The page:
We did try the #1 reef last week in 20-25 and it's really a nice option into the mid 20's and up. Was fast downwind too since it let the asym pull. Did not seem underpowered. We pretty much have to have this as we definitely will have races in low 30's at least. #1 reef setup was a lot flatter than full main even with old rig tune. I'm hoping we take the full main up to 25 in gusts and go with #1 reef if we are higher than that or are not racing and want to chill the boat out.

Lots to learn. Having fun though.

Hey, does anyone read this blog or am I talking to myself?

Sunday, September 19, 2010

Trailer Modifications

Finally got around to modifying the trailer to fix the tongue weight issues.

The tongue weight was extreme and add to this the fact that the trailer jack was loose and prone to slipping made it just a matter or time before someone lost their foot.

So I jacked the trailer up on both sides in back to get wheels in the air, loosened the u bolts on the axel and moved it forward 14"!! It's still well in back of the keel and should be fine with the boat on it. We'll see soon when I put the boat back on.

In the photo you can see the 0" mark way back. This marker the forward u-bolt which is now at 14" forward. The brake line had enough slack to make the move and I only had to reangle the bracket slightly which was pretty simple.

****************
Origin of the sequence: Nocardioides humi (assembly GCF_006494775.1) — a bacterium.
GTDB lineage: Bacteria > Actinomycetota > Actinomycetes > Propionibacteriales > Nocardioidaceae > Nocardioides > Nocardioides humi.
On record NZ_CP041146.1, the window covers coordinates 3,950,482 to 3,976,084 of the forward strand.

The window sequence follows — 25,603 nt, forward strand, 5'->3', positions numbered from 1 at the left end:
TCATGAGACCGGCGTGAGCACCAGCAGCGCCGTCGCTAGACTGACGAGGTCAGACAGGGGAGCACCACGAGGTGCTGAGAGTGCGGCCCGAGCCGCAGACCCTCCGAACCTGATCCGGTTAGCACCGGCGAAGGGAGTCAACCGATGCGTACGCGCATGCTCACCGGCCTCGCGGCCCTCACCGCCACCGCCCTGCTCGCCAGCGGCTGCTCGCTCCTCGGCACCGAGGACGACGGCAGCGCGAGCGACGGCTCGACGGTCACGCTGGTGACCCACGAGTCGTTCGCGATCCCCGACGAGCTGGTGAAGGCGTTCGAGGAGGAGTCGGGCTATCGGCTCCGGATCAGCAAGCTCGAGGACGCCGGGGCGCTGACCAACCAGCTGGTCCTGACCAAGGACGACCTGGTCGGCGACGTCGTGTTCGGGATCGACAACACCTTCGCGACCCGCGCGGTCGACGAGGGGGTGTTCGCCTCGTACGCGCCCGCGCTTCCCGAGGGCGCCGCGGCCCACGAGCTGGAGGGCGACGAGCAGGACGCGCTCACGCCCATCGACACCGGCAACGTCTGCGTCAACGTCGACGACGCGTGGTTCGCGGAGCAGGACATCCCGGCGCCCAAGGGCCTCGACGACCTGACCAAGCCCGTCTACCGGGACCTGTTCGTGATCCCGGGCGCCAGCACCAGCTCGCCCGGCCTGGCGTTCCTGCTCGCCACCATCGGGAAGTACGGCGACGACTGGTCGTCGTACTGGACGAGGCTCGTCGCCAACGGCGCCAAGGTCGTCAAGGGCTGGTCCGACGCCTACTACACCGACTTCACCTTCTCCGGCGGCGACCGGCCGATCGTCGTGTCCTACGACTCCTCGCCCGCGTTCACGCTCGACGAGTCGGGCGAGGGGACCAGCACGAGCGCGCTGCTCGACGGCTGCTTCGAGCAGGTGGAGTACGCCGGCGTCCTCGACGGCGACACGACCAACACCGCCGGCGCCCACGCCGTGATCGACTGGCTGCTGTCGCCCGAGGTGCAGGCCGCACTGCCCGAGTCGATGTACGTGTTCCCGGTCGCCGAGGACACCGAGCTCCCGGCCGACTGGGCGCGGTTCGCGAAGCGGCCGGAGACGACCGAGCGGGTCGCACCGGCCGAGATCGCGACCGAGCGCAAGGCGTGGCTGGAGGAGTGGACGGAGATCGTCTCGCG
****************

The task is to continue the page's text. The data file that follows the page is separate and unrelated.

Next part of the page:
I also moved the forward winch post aft 2". With the boat all the way forward, the speedo was halfway under the bunk which was not great. Boat seems to want to sit a few inches back anyway.

Lastly, I fixed the trailer jack and moved it in front of the winch post rather than behind.

Saturday, September 18, 2010

New Rig Tune

So I decided to go back to Alan's advise to make sure I can get the main board flat, especially down low at max tension. The way our rig was tuned still had shit tons of shape in the main at 10 screws on the jack and it was already maxed on. The tensions were like so.